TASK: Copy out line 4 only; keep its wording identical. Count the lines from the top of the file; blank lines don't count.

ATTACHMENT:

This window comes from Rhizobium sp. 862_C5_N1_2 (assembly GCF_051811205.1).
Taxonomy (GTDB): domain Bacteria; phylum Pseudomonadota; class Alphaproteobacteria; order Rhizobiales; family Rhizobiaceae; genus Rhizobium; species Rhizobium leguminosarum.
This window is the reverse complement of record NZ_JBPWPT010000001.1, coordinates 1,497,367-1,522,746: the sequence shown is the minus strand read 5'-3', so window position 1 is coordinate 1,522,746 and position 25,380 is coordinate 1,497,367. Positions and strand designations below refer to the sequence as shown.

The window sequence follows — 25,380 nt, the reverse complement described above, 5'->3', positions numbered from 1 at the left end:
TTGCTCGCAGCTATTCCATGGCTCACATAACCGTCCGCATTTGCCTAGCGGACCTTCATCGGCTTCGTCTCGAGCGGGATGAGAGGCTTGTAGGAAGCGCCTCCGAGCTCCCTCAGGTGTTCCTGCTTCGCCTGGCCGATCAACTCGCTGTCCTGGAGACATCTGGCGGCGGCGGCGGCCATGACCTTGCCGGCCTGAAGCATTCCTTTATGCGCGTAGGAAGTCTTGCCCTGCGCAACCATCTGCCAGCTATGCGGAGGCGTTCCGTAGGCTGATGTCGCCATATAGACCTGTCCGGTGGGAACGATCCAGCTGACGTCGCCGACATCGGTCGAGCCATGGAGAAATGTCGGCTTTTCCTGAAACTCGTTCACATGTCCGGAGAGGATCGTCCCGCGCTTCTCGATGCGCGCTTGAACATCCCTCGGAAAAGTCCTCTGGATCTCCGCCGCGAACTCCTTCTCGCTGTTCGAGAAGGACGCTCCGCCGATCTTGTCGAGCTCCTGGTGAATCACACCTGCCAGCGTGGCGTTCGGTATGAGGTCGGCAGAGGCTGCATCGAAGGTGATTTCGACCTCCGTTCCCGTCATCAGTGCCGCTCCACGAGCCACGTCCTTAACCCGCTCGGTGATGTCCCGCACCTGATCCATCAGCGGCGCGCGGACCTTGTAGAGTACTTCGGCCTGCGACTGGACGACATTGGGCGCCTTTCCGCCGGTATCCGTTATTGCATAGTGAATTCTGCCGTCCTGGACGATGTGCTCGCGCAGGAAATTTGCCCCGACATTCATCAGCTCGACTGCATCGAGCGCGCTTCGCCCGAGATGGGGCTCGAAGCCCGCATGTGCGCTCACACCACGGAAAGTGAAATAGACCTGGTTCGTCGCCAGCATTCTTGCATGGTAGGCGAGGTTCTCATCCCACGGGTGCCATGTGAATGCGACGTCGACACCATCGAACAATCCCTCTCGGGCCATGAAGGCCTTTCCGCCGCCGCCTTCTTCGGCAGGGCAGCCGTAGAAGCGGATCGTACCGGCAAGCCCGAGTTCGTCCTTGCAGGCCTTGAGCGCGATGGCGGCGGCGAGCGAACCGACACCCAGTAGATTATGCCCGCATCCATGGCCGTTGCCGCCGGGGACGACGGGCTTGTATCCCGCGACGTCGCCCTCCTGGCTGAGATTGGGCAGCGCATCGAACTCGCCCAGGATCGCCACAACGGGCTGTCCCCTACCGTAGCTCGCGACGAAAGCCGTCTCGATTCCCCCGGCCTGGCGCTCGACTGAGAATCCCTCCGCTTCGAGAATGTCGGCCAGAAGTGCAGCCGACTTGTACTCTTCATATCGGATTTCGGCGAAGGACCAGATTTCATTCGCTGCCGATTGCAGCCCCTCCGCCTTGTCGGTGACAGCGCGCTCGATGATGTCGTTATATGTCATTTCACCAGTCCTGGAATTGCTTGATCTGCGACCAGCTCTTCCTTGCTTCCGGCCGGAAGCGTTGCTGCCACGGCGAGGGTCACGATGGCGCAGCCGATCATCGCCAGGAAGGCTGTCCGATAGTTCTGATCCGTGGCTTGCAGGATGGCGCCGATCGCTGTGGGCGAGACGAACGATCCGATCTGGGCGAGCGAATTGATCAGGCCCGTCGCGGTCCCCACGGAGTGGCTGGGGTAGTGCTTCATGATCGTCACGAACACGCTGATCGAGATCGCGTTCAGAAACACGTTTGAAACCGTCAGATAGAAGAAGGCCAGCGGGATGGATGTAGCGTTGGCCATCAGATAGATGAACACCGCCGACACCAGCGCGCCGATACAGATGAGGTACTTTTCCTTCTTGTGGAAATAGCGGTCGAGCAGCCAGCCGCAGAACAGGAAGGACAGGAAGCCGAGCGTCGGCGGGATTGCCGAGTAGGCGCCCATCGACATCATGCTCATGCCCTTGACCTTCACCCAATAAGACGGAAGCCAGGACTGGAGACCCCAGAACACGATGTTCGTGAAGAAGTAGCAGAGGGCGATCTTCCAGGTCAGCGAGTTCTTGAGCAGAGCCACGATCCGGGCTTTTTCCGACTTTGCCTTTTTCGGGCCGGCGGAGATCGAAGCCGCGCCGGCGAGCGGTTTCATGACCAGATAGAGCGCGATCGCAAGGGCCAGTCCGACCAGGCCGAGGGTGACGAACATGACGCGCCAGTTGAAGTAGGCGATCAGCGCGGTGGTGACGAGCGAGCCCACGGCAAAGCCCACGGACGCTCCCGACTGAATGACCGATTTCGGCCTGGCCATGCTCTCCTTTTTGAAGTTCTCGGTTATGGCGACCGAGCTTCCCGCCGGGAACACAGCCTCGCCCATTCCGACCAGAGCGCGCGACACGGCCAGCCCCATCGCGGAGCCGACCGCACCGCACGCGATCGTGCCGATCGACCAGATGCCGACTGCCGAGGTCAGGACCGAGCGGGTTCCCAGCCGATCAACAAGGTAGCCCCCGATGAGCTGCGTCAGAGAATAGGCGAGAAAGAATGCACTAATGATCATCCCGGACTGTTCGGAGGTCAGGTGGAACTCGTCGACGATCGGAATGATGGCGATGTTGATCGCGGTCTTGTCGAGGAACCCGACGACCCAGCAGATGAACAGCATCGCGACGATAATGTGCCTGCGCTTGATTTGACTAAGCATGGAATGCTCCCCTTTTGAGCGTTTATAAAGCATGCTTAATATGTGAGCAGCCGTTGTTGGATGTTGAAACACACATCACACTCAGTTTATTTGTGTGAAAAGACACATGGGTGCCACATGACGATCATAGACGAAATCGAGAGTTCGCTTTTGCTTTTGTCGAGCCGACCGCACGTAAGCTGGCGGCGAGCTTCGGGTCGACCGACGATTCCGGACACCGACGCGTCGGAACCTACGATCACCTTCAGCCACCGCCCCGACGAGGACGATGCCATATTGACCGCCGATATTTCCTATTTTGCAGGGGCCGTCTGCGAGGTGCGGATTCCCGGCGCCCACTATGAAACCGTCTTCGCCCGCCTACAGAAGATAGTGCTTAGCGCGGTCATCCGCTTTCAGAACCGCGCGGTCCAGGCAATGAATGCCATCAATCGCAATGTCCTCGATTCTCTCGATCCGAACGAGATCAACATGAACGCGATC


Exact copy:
The window sequence follows — 25,380 nt, the reverse complement described above, 5'->3', positions numbered from 1 at the left end: